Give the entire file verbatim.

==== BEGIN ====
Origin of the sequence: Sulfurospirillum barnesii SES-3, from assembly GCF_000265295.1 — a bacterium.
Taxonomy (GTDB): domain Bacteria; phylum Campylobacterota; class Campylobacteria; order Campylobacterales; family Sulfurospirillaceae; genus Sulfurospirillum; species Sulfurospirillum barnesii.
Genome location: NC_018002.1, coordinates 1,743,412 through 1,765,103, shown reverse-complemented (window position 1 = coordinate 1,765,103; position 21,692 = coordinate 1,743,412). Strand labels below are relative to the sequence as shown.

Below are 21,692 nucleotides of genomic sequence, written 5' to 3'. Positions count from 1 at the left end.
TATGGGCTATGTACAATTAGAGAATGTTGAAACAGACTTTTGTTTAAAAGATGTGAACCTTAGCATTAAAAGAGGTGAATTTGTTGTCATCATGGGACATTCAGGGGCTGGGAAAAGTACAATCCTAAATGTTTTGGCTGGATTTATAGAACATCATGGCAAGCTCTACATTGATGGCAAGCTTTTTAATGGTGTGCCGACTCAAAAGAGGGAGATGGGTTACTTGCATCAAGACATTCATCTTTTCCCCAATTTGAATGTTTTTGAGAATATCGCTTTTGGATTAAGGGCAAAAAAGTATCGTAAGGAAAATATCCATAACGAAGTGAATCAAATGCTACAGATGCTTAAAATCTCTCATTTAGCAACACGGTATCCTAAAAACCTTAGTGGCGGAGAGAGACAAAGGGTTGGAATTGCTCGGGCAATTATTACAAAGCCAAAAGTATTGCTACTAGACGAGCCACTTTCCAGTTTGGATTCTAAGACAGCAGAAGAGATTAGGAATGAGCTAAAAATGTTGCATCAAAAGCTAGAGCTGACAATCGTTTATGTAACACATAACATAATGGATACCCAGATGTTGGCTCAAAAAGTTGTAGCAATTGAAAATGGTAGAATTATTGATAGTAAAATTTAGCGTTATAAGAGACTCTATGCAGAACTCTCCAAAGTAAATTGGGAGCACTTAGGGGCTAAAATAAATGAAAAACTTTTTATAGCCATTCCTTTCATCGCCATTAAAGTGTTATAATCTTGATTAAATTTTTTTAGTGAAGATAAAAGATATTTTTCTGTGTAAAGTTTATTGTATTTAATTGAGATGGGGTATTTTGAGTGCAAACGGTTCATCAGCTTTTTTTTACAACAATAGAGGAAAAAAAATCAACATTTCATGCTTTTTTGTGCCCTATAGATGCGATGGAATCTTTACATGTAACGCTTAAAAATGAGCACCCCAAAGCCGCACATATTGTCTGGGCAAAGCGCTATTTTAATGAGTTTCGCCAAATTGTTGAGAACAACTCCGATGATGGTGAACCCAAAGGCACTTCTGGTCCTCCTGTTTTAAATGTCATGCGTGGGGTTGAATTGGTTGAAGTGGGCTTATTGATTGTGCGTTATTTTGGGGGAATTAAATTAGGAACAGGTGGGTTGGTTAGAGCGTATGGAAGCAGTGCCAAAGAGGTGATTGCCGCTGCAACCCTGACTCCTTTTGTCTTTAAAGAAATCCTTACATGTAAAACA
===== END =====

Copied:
Origin of the sequence: Sulfurospirillum barnesii SES-3, from assembly GCF_000265295.1 — a bacterium.
Taxonomy (GTDB): domain Bacteria; phylum Campylobacterota; class Campylobacteria; order Campylobacterales; family Sulfurospirillaceae; genus Sulfurospirillum; species Sulfurospirillum barnesii.
Genome location: NC_018002.1, coordinates 1,743,412 through 1,765,103, shown reverse-complemented (window position 1 = coordinate 1,765,103; position 21,692 = coordinate 1,743,412). Strand labels below are relative to the sequence as shown.

Below are 21,692 nucleotides of genomic sequence, written 5' to 3'. Positions count from 1 at the left end.
TATGGGCTATGTACAATTAGAGAATGTTGAAACAGACTTTTGTTTAAAAGATGTGAACCTTAGCATTAAAAGAGGTGAATTTGTTGTCATCATGGGACATTCAGGGGCTGGGAAAAGTACAATCCTAAATGTTTTGGCTGGATTTATAGAACATCATGGCAAGCTCTACATTGATGGCAAGCTTTTTAATGGTGTGCCGACTCAAAAGAGGGAGATGGGTTACTTGCATCAAGACATTCATCTTTTCCCCAATTTGAATGTTTTTGAGAATATCGCTTTTGGATTAAGGGCAAAAAAGTATCGTAAGGAAAATATCCATAACGAAGTGAATCAAATGCTACAGATGCTTAAAATCTCTCATTTAGCAACACGGTATCCTAAAAACCTTAGTGGCGGAGAGAGACAAAGGGTTGGAATTGCTCGGGCAATTATTACAAAGCCAAAAGTATTGCTACTAGACGAGCCACTTTCCAGTTTGGATTCTAAGACAGCAGAAGAGATTAGGAATGAGCTAAAAATGTTGCATCAAAAGCTAGAGCTGACAATCGTTTATGTAACACATAACATAATGGATACCCAGATGTTGGCTCAAAAAGTTGTAGCAATTGAAAATGGTAGAATTATTGATAGTAAAATTTAGCGTTATAAGAGACTCTATGCAGAACTCTCCAAAGTAAATTGGGAGCACTTAGGGGCTAAAATAAATGAAAAACTTTTTATAGCCATTCCTTTCATCGCCATTAAAGTGTTATAATCTTGATTAAATTTTTTTAGTGAAGATAAAAGATATTTTTCTGTGTAAAGTTTATTGTATTTAATTGAGATGGGGTATTTTGAGTGCAAACGGTTCATCAGCTTTTTTTTACAACAATAGAGGAAAAAAAATCAACATTTCATGCTTTTTTGTGCCCTATAGATGCGATGGAATCTTTACATGTAACGCTTAAAAATGAGCACCCCAAAGCCGCACATATTGTCTGGGCAAAGCGCTATTTTAATGAGTTTCGCCAAATTGTTGAGAACAACTCCGATGATGGTGAACCCAAAGGCACTTCTGGTCCTCCTGTTTTAAATGTCATGCGTGGGGTTGAATTGGTTGAAGTGGGCTTATTGATTGTGCGTTATTTTGGGGGAATTAAATTAGGAACAGGTGGGTTGGTTAGAGCGTATGGAAGCAGTGCCAAAGAGGTGATTGCCGCTGCAACCCTGACTCCTTTTGTCTTTAAAGAAATCCTTACATGTAAAACA